Date Published: June 17, 2020
Publisher: Springer International Publishing
Author(s): Michael Koller, Daniel Rafter, Gillian Shok, Sean Murphy, Sheena Kiaei, Uzma Samadani.
Failure rates with cranioplasty procedures have driven efforts to improve graft material and reduce reoperation. One promising allograft source is a 3D-printed titanium mesh with calcium phosphate filler. This study evaluated failure rates and pertinent characteristics of these novel 3D-grafts compared to traditional materials.
Sixty patients were retrospectively identified who underwent a cranioplasty between January 2015–December 2017. Specific data points related to graft failure were collected for all surgical admissions, from the primary injury to their most recent. These included, but were not limited to, initial physical exam findings, vitals, comorbid conditions, surgery length, estimated blood loss, incision type, and need for revision. Failure rates of 3D-printed allografts were compared to traditional grafts.
A total of 60 subjects were identified who underwent 71 unique cranioplasty procedures (3D = 13, Synthetic = 12, Autologous = 46). There were 14 total failures, demonstrating a 19.7% overall failure rate. Specifically, 15.4% (n = 2) of 3D, 19.6% (n = 9) of autologous, and 25.0% (n = 3) of synthetic grafts required revision. Patients receiving 3D-grafts had the shortest overall mean surgery times (200.8 ± 54.3 min) and lowest infection rates (7.7%) compared to autologous (210.5 ± 47.9 min | 25.0%) and synthetic models (217.6 ± 77.3 min | 8.7%), though significance was unable to be determined. Tobacco use and trap-door incisions were associated with increased failure rates relative to straight or curved incisions in autologous grafts. Cranioplasties performed less than 3 months after craniectomy appeared to fail more often than those performed at least three months after craniectomy, for the synthetic group.
We concluded that 3D-printed cranioplasty grafts may lead to lower failure rates and shorter surgery times compared to traditional cranioplasty materials in our limited population. 3D-implants hold promise for cranial reconstruction after TBI.
Decompressive craniectomy (DC) is a common neurosurgical intervention in which a large section of the skull is removed in the setting of severe traumatic brain injury (TBI). The resulting skull defect is left open to allow brain tissue to swell past this rigid border, thus mitigating potentially fatal elevations in intracranial pressure [1–3]. Once the underlying pathology has been corrected, the contour of the skull is reconstructed either with the autologous bone flap or a synthetic implant via cranioplasty. This is done for cosmesis as well as to reduce complications from DC including seizure, post-traumatic hydrocephalus, and syndrome of trephined [4–7]. While cranioplasty is a routine and technically straightforward procedure, current data demonstrates failure and complication rates as high as 40% due to infection, hardware exposure, and autologous bone resorption [8–10]. As such, there has been a focus on shorter operating times, optimizing time between craniectomy and cranioplasty, and managing patient comorbidities to improve outcomes [11–13].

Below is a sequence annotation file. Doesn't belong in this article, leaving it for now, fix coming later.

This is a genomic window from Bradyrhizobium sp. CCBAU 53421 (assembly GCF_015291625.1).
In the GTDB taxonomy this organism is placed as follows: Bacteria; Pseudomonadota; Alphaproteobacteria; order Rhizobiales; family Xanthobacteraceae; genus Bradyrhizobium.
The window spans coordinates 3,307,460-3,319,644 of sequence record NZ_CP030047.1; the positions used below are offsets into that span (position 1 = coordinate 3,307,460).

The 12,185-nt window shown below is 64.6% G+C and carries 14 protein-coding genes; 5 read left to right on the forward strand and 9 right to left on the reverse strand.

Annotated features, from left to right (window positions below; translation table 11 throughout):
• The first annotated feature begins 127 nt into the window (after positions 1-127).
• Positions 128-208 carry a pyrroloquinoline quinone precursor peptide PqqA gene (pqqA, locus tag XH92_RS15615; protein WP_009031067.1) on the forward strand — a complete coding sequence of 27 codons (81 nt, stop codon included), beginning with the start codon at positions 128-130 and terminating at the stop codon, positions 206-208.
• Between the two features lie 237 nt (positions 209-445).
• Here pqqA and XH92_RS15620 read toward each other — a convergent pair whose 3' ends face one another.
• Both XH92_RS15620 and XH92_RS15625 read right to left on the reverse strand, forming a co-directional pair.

Complications from cranioplasty procedures continue to be an important issue despite the procedure’s routine nature. Prior work has investigated the feasibility of utilizing 3D technology for cranioplasty implants [37–41]. A mold fabrication system has been developed that constructs cranioplasty implants with higher cranial index symmetry – matching the cranial defect more accurately – than autologous types [41–44] (Figs. 1 and 2). Other research has assessed these 3D implants using cadavers as proxies, providing insight into the efficiency of the technique and the clinical applications of employing procedures of this genre . The most promising research looked retrospectively at patients undergoing calcium phosphate-based implants with 3D-printed titanium mesh reinforcement . Notably, the need for explantation was found in 7.5% of these patients, who collectively had a previous failure rate of 64% in prior autologous or alloplastic implants. This study, however, did not assess the failure rates between different cranioplasty types, nor did they delve into the factors contributing to these outcomes. While the results from the present study were based on a population size that did not allow for reliable statistical testing, the raw data does provide valuable insight into the promising potential of 3D-printed implants and the elements involved in reducing cranioplasty failures.
Based on the findings from the present study, 3D-printed implants demonstrate potentially favorable failure rates, infection rates, and surgery times compared to autologous and synthetic implants in TBI cranial reconstruction, although statistical significance could not be determined given our limited study population. Further research on the efficacy of 3D implants and their impact on surgical outcomes using larger sample sizes and longer follow-up assessments are warranted.